SPRINGFIELD – State Senator Bill Cunningham advanced a measure that would add medical devices to the list of items that can be recovered from a towed vehicle and seeks to address over-the-top towing fees on stolen vehicles.

“I was shocked to find out that car owners are currently not allowed to recover medical devices, like hearing aids, from their vehicles – even if their vehicle is stolen and later towed,” said Cunningham, a Democrat who represents portions of Chicago and the Southwest Suburbs. “This is a commonsense fix. I think we can all agree that private towing companies shouldn’t be able to hold medical devices hostage in a towed vehicle.”

The legislation was brought to Cunningham from a constituent of the 18th District. The constituent’s vehicle was stolen from outside their residence in Chicago and was eventually located by law enforcement and towed in Alsip. The constituent did not find out where their vehicle was located until a week after it was recovered, receiving a letter in the mail from a suburban towing company that was holding the vehicle. When the constituent went to recover the vehicle, they were told they would have to pay a fee of $1,500, and were not allowed to recover a hearing aid from the vehicle until the fee was paid.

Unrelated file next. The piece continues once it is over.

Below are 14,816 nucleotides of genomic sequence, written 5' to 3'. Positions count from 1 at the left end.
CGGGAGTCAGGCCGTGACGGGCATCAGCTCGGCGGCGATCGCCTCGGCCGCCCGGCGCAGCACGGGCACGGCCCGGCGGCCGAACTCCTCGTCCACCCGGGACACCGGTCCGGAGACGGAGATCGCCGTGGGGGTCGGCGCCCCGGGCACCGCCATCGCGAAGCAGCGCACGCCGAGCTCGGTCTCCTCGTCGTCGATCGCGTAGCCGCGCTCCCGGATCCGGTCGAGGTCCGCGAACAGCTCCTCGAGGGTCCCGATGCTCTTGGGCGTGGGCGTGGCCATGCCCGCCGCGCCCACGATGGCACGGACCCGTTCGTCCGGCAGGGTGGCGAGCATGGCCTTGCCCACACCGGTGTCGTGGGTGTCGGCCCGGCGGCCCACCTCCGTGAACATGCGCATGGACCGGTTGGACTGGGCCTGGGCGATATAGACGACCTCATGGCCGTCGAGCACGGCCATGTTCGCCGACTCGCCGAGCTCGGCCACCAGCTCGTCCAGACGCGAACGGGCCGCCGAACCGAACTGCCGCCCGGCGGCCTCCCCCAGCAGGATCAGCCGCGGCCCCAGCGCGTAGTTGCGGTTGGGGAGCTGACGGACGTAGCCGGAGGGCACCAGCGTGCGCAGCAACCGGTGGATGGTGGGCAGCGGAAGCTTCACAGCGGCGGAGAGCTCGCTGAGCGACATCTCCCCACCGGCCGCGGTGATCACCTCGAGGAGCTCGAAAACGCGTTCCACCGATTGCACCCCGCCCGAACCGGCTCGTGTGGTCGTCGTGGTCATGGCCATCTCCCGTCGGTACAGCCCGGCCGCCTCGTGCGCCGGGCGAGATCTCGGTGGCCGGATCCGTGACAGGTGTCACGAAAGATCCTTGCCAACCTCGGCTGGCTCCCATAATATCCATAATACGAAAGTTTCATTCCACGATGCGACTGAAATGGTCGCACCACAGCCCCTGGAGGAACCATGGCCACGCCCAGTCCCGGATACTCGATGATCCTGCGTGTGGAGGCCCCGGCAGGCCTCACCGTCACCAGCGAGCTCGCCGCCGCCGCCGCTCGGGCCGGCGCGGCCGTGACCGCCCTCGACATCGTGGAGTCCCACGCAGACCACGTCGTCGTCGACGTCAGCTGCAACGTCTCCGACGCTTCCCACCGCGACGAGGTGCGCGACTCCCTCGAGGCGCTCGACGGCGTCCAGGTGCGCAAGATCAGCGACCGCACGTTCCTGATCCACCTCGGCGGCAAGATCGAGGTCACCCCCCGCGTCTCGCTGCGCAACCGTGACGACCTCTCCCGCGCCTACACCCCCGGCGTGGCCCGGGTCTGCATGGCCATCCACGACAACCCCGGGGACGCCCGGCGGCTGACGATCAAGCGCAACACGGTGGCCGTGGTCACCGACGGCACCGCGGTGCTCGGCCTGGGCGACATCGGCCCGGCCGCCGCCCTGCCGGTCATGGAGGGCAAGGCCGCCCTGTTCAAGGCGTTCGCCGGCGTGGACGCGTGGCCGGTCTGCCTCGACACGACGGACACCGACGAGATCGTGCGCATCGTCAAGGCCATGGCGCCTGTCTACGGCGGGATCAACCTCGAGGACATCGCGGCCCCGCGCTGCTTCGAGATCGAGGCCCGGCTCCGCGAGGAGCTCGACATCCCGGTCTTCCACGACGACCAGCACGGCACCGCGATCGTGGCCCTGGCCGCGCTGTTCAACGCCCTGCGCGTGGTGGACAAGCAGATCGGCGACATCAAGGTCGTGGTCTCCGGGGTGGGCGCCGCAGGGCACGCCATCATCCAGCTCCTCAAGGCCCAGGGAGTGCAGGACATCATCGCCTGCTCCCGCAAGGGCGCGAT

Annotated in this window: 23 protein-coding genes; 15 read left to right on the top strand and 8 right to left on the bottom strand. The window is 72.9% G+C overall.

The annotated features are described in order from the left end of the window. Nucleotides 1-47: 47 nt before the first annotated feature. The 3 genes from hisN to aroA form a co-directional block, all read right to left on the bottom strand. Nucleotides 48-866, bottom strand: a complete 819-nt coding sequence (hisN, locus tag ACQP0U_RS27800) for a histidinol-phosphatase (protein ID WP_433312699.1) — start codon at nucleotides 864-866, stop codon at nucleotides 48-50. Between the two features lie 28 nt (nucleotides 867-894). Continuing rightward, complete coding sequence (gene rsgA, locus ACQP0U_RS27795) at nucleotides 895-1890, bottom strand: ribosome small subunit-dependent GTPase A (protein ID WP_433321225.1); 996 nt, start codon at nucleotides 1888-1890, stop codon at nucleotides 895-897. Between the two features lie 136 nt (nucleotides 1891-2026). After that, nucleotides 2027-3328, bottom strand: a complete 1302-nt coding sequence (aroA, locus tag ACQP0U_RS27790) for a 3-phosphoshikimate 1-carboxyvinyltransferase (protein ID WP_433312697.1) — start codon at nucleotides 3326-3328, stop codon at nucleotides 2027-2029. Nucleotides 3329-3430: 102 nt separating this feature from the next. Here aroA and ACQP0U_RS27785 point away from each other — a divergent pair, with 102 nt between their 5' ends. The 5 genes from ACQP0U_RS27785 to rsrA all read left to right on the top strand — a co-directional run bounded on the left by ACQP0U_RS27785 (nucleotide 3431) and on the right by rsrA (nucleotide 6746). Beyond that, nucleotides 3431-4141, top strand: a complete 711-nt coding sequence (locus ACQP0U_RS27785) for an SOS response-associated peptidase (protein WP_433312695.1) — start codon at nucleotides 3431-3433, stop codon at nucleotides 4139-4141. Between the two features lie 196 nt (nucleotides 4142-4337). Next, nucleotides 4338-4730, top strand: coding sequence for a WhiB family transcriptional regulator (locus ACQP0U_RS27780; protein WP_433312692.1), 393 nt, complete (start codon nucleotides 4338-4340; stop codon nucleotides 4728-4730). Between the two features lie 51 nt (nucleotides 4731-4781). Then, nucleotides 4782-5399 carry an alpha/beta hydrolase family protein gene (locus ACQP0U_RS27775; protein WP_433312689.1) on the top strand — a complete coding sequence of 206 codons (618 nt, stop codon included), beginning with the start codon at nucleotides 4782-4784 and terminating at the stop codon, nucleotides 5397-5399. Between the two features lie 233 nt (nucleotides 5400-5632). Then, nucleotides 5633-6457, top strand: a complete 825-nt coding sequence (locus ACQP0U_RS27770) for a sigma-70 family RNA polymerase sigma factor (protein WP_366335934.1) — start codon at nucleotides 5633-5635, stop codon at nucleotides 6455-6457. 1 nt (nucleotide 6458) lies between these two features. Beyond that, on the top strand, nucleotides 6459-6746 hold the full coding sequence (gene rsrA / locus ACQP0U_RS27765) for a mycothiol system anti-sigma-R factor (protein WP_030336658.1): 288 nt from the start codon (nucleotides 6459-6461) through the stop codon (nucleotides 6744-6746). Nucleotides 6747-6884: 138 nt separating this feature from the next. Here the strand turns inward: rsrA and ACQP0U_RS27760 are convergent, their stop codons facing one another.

Cunningham’s measure would not only add medical devices to the list of personal property items that can be recovered from a towed vehicle, it also seeks to address exorbitant fees levied by towing companies for individuals who have their vehicle stolen. The legislation would waive the car owner’s liability for any storage fee imposed on their vehicle that resulted from the vehicle being stolen or hijacked.

Under current law, the full list of items that can be recovered from a towed vehicle includes child restraint systems, eyeglasses, food, medicine, perishable property, licenses, cash, credit cards, checks or checkbooks, wallets, purses or other identifying documents.

“If a private towing company can hold a medical device hostage, then there is a serious problem with the way towing laws are written in Illinois,” said Cunningham. “It’s time to clean this up for good.”

Senate Bill 2654 passed the Senate Transportation Committee on Tuesday.